Approaches to discussing Frankenstein are numerous. It can be looked at by itself as a work of literary art. Note the imagery and how it is used to enhance mood while also serving to symbolize the emotions of the characters. Are the characters well developed, or does the novel emphasize plot to the detriment of characterization? The novel can be looked at in its historical context. How does it represent Romanticism? Is it a critique of the science of its day? The universal qualities of the novel also invited comment. Is its indictment of scientific arrogance valid? Does it capture anything important about humanity's quest for knowledge? Do the characters represent anything universal about the human condition. Another interesting approach to the novel would be to see how its story has evolved in the adaptations of others. What about the Frankenstein story has captivated several generations of readers? Why do audiences still respond to the old story? How do the adaptations reflect the interests of their audiences? What is it about the novel that inspires adaptations and sequels?
1. Why is the novel subtitled The Modern Prometheus?
2. Why does Frankenstein create such a large, ugly monster rather than a normal-sized, good-looking man?
3. Why does Frankenstein not make a mate for the monster?
4. Why, initially, does Frankenstein hate his creature?
5. What is the purpose of the De Lacey interlude? How does it relate to the novel as a whole?
6. What conclusion does the monster reach about mankind after hearing Volney's "Ruins of Empires" and reading Goethe, Plutarch, and Milton?
7. Why do people sometimes refer to the monster as Frankenstein while in the novel he is unnamed?
8. Why does the monster kill Elizabeth?
9. In what ways is Frankenstein the "brother" of Walton's "heart"?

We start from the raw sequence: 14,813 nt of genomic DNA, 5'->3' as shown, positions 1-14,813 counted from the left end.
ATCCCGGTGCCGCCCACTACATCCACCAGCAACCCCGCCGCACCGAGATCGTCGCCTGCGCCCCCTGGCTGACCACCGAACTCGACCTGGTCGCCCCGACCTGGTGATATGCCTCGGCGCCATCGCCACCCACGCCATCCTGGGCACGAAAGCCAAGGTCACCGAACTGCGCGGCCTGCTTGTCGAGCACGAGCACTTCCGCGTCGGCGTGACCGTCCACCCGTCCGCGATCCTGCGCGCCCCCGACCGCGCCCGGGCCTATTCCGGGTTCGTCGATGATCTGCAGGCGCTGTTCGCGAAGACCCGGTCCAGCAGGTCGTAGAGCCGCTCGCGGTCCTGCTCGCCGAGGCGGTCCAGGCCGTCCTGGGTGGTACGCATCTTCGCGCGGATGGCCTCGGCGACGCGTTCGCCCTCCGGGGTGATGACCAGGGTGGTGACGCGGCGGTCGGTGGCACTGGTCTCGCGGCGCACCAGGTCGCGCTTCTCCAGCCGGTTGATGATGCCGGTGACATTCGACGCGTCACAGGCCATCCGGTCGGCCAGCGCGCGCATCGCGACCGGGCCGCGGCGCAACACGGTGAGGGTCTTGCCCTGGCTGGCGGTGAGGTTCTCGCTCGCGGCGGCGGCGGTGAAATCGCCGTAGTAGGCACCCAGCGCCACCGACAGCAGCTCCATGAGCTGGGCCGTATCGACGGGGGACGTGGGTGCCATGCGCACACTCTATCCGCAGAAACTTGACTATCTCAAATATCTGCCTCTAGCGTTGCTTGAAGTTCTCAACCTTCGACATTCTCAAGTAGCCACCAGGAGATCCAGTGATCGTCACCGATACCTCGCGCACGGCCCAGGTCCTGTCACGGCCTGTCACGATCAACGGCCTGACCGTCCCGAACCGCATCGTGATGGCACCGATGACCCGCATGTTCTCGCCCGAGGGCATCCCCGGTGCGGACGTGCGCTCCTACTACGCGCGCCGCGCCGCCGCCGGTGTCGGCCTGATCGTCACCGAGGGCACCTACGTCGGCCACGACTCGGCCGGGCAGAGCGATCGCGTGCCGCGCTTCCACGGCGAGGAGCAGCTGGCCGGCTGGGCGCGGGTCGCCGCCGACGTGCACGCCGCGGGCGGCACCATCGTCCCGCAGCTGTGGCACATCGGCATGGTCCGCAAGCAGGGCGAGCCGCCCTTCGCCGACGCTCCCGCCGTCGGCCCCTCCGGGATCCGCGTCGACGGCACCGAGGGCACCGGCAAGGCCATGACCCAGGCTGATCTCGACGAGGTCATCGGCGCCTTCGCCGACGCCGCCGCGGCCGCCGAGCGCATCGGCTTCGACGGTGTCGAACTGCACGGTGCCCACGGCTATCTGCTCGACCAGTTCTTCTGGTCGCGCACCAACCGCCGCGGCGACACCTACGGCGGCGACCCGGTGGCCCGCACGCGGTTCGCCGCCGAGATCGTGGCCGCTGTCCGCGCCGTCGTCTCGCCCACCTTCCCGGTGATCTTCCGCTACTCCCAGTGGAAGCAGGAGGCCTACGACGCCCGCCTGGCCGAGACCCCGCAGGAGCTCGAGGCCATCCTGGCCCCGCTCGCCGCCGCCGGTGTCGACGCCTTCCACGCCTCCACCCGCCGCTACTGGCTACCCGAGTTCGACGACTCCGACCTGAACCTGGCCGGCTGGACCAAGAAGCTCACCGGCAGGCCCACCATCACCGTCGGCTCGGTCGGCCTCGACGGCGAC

10. How is knowledge dangerous in Frankenstein?
11. Why does the monster keep leaving clues for Frankenstein to follow him?
12. How does the popular conception of Frankenstein's monster now differ from the monster Shelley describes in Frankenstein? Why has this change come about? Why is Shelley's version still worth reading?
13. How does the novel's structure add to the novel's effectiveness?
14. The monster describes himself as being like both Adam and Satan. Compare and contrast these figures. Do we finally think of the monster as a degraded, noble creature or as a diabolical fiend?
15. In Chapter 5, Frankenstein quotes some lines from Coleridge's poem "The Rime of the Ancient Mariner." Compare Frankenstein to the mariner.
16. Explain how the characters work as foils to and images of each other (Frankenstein the monster, Elizabeth-Walton-Clerval).
17. What is nature like in Frankenstein? Is it a force for good or evil?
18. Frankenstein's dying words to Walton are, "Seek happiness in tranquility and avoid ambition, even if it be only the apparently innocent one of distinguishing yourself in science and discoveries. Yet why do I say this? I have myself been blasted in my hopes, yet another may succeed." Why does Shelley close her novel with these lines? How does she feel about scientific discovery?